Despite Colombia having a very different context to Ethiopia, there are parallels between their approaches to building resilience to climate change. Coffee accounts for $2.8 billion of exports from Colombia and coffee growing supports hundreds of thousands of people. However, the Economic Commission for Latin America and the Caribbean (ECLAC) estimated that agricultural productivity (including coffee) could decline 45% by the end of this century. A formal adaptation strategy will be released this year, but there has already been considerable progress made: gathering evidence on likely impacts; building capacity of farmers to prepare for climate change; and implementing adaptation measures.
Looking outside of agriculture, Colombia relies heavily upon hydropower for energy, but limited storage capacity means that the system is vulnerable to droughts. Climate change is projected to increase this risk. In reconciling climate change and the energy demands from economic growth, the government has identified a range of measures: improving energy efficiency, diversifying supplies, and conserving watersheds and ecosystems. As was the case for agriculture in Ethiopia, these measures all have the potential to yield near-term benefits while building resilience to potential risks.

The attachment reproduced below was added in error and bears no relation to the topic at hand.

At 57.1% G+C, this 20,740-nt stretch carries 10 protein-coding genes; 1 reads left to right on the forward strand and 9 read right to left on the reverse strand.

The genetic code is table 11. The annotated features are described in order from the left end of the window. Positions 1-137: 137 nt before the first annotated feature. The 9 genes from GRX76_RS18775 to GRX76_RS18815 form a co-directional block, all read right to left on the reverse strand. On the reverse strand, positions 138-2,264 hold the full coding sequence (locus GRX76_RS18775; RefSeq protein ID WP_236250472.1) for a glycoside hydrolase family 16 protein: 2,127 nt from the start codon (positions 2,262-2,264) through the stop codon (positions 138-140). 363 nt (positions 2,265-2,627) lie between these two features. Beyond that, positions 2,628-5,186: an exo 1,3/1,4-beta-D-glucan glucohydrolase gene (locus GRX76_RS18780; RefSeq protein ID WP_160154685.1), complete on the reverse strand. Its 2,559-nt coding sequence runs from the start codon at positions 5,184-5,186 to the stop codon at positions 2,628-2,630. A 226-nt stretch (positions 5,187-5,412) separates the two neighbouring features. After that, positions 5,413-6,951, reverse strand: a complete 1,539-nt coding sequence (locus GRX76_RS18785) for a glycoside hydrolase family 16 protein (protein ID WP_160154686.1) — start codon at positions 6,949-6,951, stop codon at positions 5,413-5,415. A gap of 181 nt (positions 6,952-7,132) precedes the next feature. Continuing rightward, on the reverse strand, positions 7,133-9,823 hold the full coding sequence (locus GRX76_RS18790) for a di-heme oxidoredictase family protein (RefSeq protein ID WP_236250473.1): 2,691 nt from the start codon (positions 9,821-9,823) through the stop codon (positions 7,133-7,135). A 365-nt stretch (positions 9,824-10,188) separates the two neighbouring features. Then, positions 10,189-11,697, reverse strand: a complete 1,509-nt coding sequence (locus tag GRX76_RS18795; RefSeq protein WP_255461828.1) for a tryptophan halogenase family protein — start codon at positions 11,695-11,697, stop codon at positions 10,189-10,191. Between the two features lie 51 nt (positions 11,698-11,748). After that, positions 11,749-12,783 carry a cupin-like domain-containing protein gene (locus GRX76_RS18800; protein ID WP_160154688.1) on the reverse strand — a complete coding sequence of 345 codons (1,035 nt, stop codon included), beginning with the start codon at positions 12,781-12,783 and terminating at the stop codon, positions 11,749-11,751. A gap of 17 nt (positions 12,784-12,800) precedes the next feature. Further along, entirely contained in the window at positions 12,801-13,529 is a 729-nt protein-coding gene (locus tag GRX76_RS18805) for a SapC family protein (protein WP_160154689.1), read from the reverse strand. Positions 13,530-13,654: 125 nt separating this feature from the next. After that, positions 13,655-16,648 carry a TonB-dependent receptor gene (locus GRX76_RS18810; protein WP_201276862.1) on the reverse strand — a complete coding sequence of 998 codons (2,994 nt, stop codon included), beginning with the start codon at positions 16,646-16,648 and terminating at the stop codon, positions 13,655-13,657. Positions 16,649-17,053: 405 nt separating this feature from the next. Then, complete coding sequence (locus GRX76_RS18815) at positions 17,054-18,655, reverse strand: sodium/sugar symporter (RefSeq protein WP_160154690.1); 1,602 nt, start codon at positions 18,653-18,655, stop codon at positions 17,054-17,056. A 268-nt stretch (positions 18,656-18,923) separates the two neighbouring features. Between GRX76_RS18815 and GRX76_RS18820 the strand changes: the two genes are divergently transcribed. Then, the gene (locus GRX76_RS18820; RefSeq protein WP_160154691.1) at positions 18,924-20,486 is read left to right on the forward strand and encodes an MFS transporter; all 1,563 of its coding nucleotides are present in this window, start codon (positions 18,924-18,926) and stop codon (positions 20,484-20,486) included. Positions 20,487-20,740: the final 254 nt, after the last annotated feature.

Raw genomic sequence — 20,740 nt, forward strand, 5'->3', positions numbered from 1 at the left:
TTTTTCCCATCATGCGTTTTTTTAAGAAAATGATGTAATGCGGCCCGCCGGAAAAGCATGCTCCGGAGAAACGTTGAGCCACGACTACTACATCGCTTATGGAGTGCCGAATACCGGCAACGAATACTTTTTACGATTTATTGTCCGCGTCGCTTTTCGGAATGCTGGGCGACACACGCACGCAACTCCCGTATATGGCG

Climate change is sometimes viewed as being too big, too complicated or too uncertain to prepare for. Ethiopia and Colombia are showing how it is possible to “cross the river by feeling the stones” – identifying practical steps to address current issues, while preparing for the longer-term consequences of climate change.
The broken record of recent years, “Global Financial Crisis”, is finally giving way to a classic hit about long term prospects. While it is good to see the gradual strengthening in economic growth, there is still the major challenge of lifting the long-run drivers of growth and living standards, especially given the “grey bump” of population aging in developed countries. Productivity is the most important of these drivers.
A new paper written by the OECD Economics Department and published by the New Zealand Productivity Commission challenges the way we traditionally think about lifting productivity. This paper looks at the case of New Zealand and shows that the conventional explanations of investment in physical capital and years of schooling don’t explain New Zealand’s sizable productivity gap. Yes, these are still key areas with room for improvement. But the paper points to new avenues for increasing productivity, which will have important consequences for policymakers throughout the OECD.